Coalition members believe the memorial association — a state authority tasked by law with running Stone Mountain Park and maintaining a monument to the Confederacy there — has the legal wiggle room to make significant changes. But Stephens doesn’t see it that way.
In a statement provided to The Atlanta Journal-Constitution this week, he wrote that the flags and the surrounding stone plaza — which millions of visitors must walk past to climb the mountain each year — qualify as a monument.
The Georgia law that protects Confederate tributes defines a monument, in part, as any “plaque, statue, marker, flag, structure name, display or memorial constructed and located with the intent of being permanently displayed and perpetually maintained.”
“The removal of the Confederate flags at the park would require a change in the Georgia law regarding flags and monuments,” Stephens wrote.
State Rep. Billy Mitchell, D-Stone Mountain, plans to file new legislation that would provide just such a change, eliminating legal barriers to removing Confederate monuments throughout the state. The new legislative session started Monday and Mitchell said he could file his bill as soon as next week.
It’s likely to face an uphill battle, though, in a Republican-controlled legislature that actually strengthened Confederate monument laws less than two years ago.
The Stone Mountain Action Coalition, meanwhile, maintains that existing laws provide “broad discretion” for Stephens and the memorial association to act. An analysis written by attorneys who are part of the group suggests that the flags at the flag plaza were neither intended to be permanently displayed or specifically dedicated to a historical entity and therefore don’t qualify as monuments.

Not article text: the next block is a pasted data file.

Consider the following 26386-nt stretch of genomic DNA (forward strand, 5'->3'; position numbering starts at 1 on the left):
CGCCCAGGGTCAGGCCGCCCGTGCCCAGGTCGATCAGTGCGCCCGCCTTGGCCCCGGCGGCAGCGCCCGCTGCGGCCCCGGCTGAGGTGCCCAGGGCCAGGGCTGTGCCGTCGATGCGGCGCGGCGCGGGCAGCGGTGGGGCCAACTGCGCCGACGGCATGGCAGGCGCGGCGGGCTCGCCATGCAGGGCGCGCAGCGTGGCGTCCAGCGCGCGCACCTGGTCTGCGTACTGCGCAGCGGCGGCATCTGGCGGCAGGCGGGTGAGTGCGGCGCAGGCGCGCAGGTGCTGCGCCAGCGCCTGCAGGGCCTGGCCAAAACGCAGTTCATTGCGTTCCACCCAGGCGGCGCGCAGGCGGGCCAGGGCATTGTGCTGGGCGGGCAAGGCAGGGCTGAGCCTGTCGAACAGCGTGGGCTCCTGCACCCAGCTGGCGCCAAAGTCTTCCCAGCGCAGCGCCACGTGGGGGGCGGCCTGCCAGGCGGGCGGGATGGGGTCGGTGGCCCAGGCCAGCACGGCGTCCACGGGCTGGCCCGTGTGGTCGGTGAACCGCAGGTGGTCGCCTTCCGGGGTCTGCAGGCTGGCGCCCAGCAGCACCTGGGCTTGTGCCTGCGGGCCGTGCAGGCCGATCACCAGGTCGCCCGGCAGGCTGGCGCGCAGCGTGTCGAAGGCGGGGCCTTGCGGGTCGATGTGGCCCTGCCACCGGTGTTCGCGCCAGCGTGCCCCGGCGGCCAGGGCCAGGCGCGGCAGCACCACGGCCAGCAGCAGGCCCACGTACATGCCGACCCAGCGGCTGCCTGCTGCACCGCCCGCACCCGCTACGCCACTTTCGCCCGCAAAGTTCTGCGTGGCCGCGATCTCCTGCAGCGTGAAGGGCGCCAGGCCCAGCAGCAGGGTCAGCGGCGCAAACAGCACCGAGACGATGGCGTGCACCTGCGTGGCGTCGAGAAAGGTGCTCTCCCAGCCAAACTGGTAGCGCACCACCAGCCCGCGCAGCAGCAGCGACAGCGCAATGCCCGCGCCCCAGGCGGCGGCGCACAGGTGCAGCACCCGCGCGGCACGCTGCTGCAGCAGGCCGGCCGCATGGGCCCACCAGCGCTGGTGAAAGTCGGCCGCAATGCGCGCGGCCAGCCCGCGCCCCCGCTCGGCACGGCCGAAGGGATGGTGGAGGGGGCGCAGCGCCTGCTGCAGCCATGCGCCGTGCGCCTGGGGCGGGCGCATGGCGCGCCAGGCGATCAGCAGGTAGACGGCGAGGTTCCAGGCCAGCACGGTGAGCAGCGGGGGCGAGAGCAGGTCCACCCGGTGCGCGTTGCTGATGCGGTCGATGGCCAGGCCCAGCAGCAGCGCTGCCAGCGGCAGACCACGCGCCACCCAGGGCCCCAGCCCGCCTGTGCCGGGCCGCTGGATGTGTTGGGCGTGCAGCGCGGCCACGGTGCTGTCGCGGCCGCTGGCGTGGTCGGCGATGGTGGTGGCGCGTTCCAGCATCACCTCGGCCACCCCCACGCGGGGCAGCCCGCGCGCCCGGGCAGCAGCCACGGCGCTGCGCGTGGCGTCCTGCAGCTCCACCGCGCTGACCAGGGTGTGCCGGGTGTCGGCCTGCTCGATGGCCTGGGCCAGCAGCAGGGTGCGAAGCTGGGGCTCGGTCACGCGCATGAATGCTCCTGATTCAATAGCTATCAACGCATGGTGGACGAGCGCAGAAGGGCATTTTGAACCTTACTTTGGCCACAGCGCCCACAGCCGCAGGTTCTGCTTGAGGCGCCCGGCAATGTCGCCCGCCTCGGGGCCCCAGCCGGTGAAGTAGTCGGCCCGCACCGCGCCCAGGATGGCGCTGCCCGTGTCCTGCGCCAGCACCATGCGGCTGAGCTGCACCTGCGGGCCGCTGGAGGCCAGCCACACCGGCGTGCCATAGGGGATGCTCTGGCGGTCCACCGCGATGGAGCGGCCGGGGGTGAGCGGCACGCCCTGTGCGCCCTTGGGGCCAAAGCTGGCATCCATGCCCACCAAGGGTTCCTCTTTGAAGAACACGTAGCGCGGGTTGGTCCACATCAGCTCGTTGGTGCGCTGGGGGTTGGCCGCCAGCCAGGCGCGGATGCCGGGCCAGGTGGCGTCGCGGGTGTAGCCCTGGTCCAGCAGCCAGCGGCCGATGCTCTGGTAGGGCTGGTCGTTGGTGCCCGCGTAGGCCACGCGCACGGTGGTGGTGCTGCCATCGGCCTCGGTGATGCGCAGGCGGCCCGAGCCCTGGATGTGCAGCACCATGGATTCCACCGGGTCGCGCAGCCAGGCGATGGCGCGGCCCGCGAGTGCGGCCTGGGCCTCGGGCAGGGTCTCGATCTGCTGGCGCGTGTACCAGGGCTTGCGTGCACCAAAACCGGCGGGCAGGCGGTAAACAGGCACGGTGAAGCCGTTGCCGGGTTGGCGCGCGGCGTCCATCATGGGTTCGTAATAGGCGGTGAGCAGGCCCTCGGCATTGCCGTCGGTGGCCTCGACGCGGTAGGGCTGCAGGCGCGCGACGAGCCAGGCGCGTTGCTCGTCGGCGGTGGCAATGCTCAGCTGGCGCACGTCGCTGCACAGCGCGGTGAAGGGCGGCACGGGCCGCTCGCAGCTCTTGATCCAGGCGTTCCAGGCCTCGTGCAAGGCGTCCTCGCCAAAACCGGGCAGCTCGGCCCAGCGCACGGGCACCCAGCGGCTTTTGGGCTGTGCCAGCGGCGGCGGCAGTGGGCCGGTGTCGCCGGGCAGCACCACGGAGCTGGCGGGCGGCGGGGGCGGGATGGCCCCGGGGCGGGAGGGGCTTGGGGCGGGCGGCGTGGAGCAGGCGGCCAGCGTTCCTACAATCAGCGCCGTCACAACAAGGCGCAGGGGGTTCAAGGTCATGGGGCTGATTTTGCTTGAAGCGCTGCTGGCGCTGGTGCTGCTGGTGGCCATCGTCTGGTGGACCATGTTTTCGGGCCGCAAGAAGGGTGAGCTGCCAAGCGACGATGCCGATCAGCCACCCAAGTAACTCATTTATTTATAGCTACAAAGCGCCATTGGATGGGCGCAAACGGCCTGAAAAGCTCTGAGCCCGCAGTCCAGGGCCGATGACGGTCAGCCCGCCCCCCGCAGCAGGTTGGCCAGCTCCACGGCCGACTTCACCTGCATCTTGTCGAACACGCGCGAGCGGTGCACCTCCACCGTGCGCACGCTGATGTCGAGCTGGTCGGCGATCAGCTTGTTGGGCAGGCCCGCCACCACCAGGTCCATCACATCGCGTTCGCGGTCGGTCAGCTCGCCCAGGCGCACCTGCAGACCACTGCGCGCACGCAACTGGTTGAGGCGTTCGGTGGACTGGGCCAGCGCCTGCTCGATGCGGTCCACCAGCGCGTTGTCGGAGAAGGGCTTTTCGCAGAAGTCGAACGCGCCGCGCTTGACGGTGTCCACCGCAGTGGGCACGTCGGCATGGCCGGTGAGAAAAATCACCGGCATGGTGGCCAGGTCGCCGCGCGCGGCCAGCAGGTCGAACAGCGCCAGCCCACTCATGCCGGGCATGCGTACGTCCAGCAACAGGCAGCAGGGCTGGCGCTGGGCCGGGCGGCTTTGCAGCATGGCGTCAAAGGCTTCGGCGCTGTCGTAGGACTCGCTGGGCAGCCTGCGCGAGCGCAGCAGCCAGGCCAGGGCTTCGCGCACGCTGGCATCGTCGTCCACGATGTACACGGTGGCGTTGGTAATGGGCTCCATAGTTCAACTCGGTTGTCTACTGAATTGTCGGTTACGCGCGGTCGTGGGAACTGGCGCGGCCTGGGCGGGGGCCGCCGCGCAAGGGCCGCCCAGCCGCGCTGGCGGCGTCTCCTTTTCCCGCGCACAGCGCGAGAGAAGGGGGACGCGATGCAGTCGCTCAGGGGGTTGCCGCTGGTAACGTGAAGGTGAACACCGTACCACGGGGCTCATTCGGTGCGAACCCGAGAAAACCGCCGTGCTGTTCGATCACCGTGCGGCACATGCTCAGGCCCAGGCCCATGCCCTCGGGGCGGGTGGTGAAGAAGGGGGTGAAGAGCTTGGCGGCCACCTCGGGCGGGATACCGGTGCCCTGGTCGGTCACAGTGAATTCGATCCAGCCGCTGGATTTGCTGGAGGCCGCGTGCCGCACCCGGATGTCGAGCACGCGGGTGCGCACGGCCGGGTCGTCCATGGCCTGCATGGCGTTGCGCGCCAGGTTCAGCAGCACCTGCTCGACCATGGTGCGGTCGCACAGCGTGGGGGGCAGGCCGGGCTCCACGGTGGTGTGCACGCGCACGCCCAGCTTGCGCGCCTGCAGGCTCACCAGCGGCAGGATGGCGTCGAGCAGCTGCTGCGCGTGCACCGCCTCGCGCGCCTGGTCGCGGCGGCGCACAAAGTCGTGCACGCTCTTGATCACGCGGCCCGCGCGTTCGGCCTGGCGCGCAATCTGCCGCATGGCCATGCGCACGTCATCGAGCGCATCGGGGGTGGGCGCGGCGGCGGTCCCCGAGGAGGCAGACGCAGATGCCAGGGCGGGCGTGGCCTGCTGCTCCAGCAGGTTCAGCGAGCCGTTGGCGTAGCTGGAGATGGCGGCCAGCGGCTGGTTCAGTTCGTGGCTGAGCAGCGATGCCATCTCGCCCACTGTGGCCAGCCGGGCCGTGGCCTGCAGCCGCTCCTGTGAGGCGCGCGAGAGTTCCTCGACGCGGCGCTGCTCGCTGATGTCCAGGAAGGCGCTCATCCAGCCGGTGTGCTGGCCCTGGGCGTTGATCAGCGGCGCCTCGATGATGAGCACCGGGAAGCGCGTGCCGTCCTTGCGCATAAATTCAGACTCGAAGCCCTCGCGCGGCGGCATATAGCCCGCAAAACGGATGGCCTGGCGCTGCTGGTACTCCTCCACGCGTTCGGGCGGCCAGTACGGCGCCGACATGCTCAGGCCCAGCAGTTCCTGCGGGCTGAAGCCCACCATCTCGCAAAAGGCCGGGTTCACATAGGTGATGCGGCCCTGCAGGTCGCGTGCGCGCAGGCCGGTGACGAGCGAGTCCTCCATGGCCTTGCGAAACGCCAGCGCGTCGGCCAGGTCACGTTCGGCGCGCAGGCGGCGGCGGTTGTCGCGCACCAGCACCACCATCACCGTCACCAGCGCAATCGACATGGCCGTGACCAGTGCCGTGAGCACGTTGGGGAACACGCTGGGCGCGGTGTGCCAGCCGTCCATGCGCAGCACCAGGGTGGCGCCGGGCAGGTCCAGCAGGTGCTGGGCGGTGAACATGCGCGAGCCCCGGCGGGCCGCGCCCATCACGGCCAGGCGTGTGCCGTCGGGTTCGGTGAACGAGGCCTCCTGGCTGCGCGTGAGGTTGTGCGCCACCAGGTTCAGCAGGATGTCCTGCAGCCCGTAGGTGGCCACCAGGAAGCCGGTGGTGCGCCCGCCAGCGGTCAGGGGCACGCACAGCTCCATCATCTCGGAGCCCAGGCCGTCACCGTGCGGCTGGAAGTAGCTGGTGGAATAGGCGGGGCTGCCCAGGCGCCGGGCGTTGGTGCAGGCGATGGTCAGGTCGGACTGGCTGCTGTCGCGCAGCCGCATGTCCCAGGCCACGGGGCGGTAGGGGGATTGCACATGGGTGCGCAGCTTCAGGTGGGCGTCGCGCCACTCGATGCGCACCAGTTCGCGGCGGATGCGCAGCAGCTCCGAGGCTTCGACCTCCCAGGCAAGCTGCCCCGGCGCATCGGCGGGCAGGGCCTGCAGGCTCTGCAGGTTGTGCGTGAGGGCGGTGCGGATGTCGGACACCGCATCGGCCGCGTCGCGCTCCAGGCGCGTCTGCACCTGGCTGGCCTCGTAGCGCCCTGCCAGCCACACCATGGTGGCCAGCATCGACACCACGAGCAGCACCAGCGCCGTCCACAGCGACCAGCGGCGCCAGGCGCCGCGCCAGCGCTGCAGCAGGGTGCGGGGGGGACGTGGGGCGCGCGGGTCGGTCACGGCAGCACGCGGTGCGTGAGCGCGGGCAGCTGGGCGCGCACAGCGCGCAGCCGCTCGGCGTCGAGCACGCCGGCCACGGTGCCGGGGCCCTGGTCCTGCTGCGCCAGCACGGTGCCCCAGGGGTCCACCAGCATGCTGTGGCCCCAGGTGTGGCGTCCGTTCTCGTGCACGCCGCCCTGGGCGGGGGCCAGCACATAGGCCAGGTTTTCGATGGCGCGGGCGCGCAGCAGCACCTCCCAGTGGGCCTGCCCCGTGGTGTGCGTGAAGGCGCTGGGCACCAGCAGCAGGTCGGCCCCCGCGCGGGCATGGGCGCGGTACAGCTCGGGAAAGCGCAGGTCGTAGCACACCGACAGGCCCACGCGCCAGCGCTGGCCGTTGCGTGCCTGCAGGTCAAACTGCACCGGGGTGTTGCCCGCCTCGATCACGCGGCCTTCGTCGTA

The coalition has also homed in on language requiring that Stone Mountain Park be maintained as an “appropriate” and “suitable” monument to the Confederacy. The context of the 21st century should change how those words are interpreted, members say.
“In 2021, when the Confederate battle flag was proudly displayed by those who stormed the US Capitol building on January 6 in an attempt to interrupt and destabilize our democracy, it is well past time for Stone Mountain Park to take right and lawful action and remove these divisive symbols that have no place in a state park that claims to welcome diverse people from all over the world,” Stone Mountain Action Coalition board member Sheri Lake wrote in an email.
On Friday, a spokesman for Georgia Attorney General Chris Carr provided a copy of the state law protecting Confederate monuments but otherwise declined to comment specifically on the Stone Mountain flag plaza.
While Stephens and other members of the Stone Mountain Memorial Association have repeatedly said their hands are tied by the law, they say they are considering some changes.
In November, memorial association board chair Ray Smith — an Atlanta attorney who recently helped outgoing President Donald Trump challenge Georgia’s election results — tasked Stephens with assembling a committee to review proposals for “bringing Stone Mountain Park into the 21st century.”
Stephens said this week he was still recruiting members and would release names when “nine or so” members are identified. That could be next month, he said.
Stephens said he expects the process to “allow for positive additions to Stone Mountain Park, its accessibility, and general attractiveness to more diverse audiences.”
“Additions” being the operative word.